Vit D Supplements May Reduce Blood Pressure in Blacks
New research at the Brigham and Women’s Hospital’s Kidney Clinical Research Institute in Boston suggests that vitamin D supplementation may modestly lower blood pressure among black adults. Studies show that blacks have higher rates of hypertension (high blood pressure) than whites in the U.S. They also have lower circulating levels of vitamin D or 25(OH)D.
John P. Forman, MD, MSc, and colleagues conducted a clinical trial involving an 250 black participants who were randomly assigned to receive either placebo or one of three doses of vitamin D3 (or cholecalciferol at 1,000, 2,000 or 4,000 IU daily). Treatment was started in early winter to control sunlight-derived vitamin D.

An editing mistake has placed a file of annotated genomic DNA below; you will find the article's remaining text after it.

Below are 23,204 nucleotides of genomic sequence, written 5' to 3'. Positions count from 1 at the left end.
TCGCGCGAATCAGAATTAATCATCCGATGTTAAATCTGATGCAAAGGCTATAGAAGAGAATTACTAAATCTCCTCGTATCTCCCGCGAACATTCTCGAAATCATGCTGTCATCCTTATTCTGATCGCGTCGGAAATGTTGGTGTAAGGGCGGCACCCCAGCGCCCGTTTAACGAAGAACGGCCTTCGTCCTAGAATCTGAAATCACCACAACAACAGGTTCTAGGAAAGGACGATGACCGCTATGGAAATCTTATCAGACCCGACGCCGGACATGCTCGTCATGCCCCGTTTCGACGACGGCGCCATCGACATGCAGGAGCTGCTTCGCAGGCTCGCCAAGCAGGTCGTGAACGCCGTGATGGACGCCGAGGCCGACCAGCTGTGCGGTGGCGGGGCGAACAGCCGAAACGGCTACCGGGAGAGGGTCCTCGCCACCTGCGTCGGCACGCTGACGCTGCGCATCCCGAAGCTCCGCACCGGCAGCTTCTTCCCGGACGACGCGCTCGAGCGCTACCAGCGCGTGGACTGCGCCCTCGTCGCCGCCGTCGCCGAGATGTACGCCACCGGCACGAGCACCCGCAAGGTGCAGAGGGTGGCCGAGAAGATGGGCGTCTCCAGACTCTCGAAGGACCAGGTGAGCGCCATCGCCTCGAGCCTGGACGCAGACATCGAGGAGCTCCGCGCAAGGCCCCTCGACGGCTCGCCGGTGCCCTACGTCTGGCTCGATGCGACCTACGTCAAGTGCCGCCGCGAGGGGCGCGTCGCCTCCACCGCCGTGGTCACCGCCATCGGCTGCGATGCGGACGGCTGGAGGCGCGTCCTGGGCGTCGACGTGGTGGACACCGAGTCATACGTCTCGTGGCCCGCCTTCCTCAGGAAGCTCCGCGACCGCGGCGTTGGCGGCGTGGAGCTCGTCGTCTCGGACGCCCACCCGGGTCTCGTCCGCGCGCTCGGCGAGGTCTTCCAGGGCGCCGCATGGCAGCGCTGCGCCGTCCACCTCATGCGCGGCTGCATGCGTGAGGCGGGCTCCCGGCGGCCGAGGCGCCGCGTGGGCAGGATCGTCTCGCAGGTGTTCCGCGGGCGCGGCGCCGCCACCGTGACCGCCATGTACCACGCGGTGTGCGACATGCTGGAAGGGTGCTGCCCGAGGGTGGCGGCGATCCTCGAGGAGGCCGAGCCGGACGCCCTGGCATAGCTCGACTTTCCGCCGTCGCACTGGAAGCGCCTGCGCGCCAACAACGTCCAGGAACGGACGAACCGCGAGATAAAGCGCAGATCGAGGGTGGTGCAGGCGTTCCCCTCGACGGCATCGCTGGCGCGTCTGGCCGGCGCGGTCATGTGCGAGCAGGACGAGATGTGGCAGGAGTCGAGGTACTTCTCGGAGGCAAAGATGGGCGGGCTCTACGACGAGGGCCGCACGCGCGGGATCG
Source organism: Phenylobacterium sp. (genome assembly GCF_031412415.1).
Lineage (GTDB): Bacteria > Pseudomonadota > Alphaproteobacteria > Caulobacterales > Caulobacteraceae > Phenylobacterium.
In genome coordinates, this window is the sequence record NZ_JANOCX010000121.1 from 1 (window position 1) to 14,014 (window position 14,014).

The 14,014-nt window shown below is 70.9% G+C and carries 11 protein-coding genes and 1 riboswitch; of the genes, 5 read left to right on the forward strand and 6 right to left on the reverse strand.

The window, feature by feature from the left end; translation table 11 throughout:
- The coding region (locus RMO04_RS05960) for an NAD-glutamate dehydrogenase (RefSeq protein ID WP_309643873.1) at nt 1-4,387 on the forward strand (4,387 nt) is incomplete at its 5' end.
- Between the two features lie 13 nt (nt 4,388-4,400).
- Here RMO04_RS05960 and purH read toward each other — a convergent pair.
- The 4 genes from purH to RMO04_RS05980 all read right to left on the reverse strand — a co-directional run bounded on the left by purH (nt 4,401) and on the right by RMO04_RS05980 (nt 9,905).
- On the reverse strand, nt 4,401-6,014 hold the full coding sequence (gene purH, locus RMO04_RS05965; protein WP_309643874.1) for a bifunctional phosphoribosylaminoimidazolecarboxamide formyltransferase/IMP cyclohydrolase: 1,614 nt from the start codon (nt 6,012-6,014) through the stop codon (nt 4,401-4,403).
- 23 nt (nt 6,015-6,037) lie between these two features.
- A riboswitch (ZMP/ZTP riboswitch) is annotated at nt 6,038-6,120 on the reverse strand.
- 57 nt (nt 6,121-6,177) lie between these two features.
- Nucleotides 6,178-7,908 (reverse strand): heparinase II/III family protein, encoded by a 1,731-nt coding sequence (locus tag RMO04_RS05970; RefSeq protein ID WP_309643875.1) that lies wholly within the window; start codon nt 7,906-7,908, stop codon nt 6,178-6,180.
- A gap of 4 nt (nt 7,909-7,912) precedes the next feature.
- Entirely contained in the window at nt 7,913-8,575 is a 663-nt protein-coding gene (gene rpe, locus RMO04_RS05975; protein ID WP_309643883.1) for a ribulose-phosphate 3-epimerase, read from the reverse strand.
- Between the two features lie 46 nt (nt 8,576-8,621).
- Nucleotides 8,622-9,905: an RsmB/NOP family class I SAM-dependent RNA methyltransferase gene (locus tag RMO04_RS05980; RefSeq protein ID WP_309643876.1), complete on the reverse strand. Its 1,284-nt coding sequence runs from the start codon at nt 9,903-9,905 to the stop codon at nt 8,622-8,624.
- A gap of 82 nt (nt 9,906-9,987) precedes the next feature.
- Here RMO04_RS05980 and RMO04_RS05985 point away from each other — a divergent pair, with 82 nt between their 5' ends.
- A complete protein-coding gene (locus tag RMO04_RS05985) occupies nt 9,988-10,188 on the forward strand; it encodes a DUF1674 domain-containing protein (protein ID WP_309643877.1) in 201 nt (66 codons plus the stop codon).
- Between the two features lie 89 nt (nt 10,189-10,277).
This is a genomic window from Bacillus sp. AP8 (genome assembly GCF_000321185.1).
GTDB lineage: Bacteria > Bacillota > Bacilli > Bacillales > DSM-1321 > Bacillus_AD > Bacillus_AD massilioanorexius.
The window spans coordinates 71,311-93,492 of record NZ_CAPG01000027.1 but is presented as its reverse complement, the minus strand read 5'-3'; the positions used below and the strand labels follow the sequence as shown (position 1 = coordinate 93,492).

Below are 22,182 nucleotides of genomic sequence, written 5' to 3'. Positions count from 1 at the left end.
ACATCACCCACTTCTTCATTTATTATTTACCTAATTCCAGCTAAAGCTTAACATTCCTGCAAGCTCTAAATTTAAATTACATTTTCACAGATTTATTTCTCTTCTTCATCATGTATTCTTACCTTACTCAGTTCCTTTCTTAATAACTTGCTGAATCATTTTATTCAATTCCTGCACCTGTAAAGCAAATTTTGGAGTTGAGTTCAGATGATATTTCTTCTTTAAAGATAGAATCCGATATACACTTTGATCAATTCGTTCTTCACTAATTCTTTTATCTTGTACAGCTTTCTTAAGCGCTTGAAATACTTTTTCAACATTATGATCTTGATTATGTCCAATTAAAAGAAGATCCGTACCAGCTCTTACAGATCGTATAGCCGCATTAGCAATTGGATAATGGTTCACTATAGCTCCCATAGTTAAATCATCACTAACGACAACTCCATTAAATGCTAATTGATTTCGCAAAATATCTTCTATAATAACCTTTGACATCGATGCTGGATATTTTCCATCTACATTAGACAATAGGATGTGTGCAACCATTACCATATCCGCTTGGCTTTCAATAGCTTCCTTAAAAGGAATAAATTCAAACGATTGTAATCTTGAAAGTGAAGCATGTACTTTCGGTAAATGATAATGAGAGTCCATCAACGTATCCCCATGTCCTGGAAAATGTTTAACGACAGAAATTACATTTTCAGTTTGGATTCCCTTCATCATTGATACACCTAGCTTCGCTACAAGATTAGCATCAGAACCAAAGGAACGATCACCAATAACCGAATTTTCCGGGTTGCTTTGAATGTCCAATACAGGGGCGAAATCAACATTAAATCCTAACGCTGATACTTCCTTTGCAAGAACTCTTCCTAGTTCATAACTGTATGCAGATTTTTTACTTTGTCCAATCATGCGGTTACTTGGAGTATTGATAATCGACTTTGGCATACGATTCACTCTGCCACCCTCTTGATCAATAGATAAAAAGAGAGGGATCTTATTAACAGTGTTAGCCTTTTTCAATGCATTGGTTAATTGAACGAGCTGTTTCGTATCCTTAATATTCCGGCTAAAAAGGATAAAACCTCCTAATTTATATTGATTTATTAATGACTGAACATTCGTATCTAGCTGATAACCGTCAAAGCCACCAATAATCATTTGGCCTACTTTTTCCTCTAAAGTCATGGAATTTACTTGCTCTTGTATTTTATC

The results, which were recently published in the journal Hypertension, showed that after three months of treatment, serum vitamin D levels increased in a dose-dependent manner and declined after the end of the study at 6 months, although they remained higher than baseline. Participants who received placebo had an increase in systolic blood pressure (SBP) by 1.7 mm Hg, while those who received vitamin D supplements saw a dose-dependent decline in SBP. The authors believe that the 0.2-mmHg greater reduction in SBP per 1-ng/mL in vitamin D levels is significant, and supports a true causal association between serum vitamin D levels and blood pressure. However, they also note that larger, longer studies are needed to confirm the effect.
The investigators believe that if proven, vitamin D supplementation could be a good way to prevent or reduce blood pressure among blacks, who have higher prevalence of hypertension and lower vitamin D levels than whites. They explain that vitamin D works to reduce blood pressure by regulating the renin-angiotensin system, which is believed to be a stronger mediator of blood pressure among blacks.
Phend, C. Vitamin D May Pare BP for Blacks. MedPage Today.